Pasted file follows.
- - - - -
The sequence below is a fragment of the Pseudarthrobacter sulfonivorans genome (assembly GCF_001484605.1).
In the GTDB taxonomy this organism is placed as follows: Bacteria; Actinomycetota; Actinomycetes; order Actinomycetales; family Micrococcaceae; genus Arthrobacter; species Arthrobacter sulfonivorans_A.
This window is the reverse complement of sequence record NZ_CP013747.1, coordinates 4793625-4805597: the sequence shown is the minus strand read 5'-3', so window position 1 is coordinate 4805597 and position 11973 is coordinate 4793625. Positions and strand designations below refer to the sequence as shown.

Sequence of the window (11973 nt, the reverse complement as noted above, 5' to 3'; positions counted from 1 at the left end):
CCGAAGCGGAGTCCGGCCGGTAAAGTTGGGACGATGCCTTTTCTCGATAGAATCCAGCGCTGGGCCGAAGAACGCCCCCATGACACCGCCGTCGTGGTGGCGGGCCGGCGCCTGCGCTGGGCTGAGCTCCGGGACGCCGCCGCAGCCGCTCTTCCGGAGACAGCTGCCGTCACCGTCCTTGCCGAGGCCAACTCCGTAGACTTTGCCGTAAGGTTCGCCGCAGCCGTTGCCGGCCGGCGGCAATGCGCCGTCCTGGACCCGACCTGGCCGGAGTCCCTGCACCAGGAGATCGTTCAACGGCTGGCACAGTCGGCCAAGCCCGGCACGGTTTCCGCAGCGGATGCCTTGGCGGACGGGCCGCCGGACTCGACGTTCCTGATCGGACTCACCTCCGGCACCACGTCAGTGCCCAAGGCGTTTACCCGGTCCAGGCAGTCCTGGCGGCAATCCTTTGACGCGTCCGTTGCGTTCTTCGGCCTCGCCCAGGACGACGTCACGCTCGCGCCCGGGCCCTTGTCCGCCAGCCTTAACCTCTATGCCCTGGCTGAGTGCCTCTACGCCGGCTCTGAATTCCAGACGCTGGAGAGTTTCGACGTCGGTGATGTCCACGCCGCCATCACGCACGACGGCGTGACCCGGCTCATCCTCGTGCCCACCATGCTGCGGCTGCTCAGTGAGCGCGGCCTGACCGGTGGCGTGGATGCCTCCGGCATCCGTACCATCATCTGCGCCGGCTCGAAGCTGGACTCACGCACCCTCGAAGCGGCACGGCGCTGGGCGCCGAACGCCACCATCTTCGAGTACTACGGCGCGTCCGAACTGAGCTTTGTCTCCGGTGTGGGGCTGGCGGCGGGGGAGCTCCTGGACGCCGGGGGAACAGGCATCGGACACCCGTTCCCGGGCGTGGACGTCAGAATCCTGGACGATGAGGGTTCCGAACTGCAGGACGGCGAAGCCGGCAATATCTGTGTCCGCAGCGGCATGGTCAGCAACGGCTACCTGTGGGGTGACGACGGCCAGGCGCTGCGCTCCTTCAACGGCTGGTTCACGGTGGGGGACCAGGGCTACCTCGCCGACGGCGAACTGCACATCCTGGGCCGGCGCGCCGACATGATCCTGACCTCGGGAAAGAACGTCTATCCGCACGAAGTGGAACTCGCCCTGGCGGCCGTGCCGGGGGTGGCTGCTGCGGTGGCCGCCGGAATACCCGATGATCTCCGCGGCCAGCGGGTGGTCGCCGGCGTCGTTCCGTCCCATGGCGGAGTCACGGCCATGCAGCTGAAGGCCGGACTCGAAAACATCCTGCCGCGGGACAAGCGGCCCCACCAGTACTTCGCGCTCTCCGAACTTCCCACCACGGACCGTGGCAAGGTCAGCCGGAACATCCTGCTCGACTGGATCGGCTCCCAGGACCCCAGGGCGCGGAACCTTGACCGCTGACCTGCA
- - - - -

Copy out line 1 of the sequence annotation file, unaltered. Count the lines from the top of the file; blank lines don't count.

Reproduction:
The sequence below is a fragment of the Pseudarthrobacter sulfonivorans genome (assembly GCF_001484605.1).